It’s that time of year when many labor law posters need to be updated. While there are changes to some state labor law posters, this article focuses on identifying the primary changes found within the federal labor law poster and how to ensure all employees, whether in-person or remote, have access to this updated information to keep your organization 100% in compliance.
Federal Labor Law Poster Updates Explained
The federal labor law poster takes up almost four-square feet of a wall and might be a bit overwhelming to figure out what’s been updated. There are actually only two sections that have been changed.
In short, besides some cosmetic and contact information that has been updated, employers should know:
- “Pregnancy and related conditions, sexual orientation, or gender identity” have protections under the law.
- Employees may ask about, disclose, or discuss pay.
These are two primary updates reflected within the new federal labor law poster. For a more detailed analysis of the changes, see below:
Section 1: “Equal Employment Opportunity is THE LAW” (2009 vs. 2022)
- The first portion of this section applies to all employees, and there are three primary changes:
- By far the most notable update is that “sex” discrimination has been expanded to include “pregnancy and related conditions, sexual orientation, or gender identity.”
- The bulk of the other information’s content is very similar to the previous version: however, a mostly cosmetic change is that the updated version expresses that information in a much simpler way, primarily using bullet points.
- Lastly, there are now additional modes of communication listed to contact the Equal Employment Opportunity Commission (EEOC).
- The second portion of this section, titled, “Employers Holding Federal Contracts or Subcontracts,” has the changes listed below:
- Again, the most notable change is that discrimination is prohibited against the newly added classes of “sexual orientation” and “gender identity.”
- One additional noteworthy change is that there’s one entirely new section: “Asking About, Disclosing, or Discussing Pay,” which states that this is a right of all employees based on “Executive Order 11246.”
- Thirdly, instead of simply stating the “federal government” will enforce these standards, this updated version adds some specificity that enforcement will be the responsibility of the “Office of Federal Contract Compliance Programs (OFCCP).”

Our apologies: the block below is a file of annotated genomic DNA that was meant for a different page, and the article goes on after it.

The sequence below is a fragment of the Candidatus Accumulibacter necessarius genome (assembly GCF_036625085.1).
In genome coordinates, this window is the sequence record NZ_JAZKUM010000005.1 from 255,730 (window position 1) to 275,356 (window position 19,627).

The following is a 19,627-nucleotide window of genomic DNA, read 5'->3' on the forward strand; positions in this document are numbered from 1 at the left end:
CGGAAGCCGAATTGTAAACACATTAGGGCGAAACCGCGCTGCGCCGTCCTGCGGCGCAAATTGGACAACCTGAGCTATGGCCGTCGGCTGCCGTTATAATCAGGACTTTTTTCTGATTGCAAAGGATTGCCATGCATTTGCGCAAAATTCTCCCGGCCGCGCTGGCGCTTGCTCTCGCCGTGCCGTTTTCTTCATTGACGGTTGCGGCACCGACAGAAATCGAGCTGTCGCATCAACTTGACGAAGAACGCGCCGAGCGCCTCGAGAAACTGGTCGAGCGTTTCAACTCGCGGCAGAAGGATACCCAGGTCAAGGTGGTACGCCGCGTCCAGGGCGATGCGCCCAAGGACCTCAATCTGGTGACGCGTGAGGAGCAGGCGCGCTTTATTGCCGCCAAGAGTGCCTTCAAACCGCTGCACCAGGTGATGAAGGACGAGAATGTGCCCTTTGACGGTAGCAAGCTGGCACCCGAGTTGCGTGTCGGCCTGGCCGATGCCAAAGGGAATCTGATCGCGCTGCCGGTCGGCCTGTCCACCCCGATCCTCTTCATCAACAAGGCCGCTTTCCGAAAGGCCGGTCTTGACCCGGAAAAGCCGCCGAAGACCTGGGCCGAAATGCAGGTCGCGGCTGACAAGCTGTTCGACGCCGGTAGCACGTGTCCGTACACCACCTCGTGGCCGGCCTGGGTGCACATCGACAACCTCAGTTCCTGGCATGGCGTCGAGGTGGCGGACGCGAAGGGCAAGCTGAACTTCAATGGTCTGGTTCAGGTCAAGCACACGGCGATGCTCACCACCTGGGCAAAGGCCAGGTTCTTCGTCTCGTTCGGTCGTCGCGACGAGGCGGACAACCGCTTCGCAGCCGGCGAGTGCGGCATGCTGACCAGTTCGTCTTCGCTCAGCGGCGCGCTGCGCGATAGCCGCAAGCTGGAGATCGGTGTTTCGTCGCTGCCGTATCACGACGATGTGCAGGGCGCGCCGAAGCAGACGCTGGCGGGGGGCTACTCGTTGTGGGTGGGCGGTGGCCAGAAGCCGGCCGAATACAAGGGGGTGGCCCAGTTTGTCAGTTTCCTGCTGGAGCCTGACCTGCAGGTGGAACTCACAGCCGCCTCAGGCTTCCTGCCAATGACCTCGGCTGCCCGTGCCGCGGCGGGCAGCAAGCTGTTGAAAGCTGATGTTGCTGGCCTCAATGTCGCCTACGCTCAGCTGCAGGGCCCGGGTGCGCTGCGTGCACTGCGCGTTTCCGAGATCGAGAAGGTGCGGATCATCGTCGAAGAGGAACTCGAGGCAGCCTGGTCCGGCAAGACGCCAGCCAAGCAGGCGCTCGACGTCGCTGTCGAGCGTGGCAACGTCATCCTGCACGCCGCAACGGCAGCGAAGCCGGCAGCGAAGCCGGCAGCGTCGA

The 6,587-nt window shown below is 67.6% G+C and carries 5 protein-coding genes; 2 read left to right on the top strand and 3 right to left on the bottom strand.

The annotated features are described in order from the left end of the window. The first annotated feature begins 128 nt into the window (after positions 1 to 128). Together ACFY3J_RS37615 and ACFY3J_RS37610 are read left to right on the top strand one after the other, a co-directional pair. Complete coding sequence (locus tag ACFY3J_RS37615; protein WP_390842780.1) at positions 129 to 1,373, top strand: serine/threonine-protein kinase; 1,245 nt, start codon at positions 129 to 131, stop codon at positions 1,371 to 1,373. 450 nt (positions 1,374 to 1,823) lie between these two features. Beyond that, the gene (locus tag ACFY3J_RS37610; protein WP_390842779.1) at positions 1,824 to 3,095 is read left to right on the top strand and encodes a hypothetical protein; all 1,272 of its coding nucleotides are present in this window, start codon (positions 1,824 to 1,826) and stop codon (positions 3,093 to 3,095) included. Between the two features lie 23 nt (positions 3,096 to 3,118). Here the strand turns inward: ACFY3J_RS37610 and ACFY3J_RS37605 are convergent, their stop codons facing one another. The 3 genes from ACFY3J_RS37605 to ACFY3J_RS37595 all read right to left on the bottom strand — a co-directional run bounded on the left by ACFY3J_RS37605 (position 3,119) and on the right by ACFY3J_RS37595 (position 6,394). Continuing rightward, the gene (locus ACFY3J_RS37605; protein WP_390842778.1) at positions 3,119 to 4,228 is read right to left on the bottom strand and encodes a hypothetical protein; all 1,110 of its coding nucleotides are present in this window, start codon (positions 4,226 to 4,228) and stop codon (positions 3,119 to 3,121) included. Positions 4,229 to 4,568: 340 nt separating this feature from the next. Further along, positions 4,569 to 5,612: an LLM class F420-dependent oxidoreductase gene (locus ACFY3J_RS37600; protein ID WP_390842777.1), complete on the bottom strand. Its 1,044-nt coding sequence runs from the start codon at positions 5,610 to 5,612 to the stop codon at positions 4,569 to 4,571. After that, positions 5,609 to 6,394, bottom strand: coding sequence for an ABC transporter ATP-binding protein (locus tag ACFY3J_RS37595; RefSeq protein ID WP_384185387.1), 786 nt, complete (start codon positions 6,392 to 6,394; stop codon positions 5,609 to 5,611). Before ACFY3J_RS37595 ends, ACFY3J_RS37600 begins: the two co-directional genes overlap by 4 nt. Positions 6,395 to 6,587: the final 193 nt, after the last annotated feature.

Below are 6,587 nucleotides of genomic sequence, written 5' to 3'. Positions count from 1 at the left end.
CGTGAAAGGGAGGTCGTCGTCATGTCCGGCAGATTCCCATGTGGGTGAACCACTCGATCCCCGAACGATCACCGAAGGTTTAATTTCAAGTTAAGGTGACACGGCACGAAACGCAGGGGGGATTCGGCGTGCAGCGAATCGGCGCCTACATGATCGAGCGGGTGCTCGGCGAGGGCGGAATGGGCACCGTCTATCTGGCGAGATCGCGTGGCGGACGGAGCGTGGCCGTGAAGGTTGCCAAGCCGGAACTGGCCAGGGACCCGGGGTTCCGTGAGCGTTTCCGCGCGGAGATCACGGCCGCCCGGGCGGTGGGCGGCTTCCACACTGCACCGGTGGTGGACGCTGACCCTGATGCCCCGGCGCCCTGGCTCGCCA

- Lastly, the rest of this information has some slight wording differences, however, the content of the information remains largely similar in nature.
- The last portion of this section, titled, “Programs or Activities Receiving Federal Financial Assistance,” is unchanged and has the exact same wording as the previous version.
Section 2: USERRA (2017 vs. 2022)
- The USERRA (Uniformed Services Employment & Reemployment Rights Act) section of the poster has only changed three web addresses that now have updated URLs.
For additional information regarding the latest updates to state posters: PosterUpdates.com has a very detailed table for each state, while JJ Keller has an interactive US map with a large amount of additional information.
Where and How to Post this Information
Where and how to post this information depends greatly upon the make-up of the organization’s workforce:
- If the workforce is 100% in-person, then physical posters are required.
- If the workforce is 100% remote and they customarily receive information from their employer electronically, then the Department of Labor (DOL) requires the use of electronic posting in lieu of physical posters.
- This digitally accessible information must be readily available to all employees and there should be a written notice that is sent to all employees explaining how they may access that information.
- If there’s a mix of in-person employees and remote employees, then physical AND electronic postings might be required:
- If most employees come to a physical location, but some employees are 100% remote, then both physical and electronic posters are required.
- If ALL remote workers still regularly come into a physical location where the physical posters are displayed, then electronic postings may not be required.
In short, if employees are in-person, then physical posters are required. If employees are remote, then electronic posting is required. If there’s a mix of both, then both types of postings may be required.
For additional information, refer to JJ Keller’s Labor Law Poster FAQs.
First, employers should be aware that “pregnancy and related conditions, sexual orientation, or gender identity,” and the ability for employees to ask about, disclose, or discuss pay all have protections under the law and those protections are now reflected in the new federal labor law poster.
Second, employers must “show a good faith effort” to get this information to all employees by asking themselves, “Do all employees know this information is posted?” and, “Do all employees have easy access to this information on a regular and frequent basis?”
For additional information regarding Labor Law Posters and keeping your organization in compliance, please contact us at www.newfocushr.com.
Updated by: Jason Love, SHRM-CP, CLSS-GB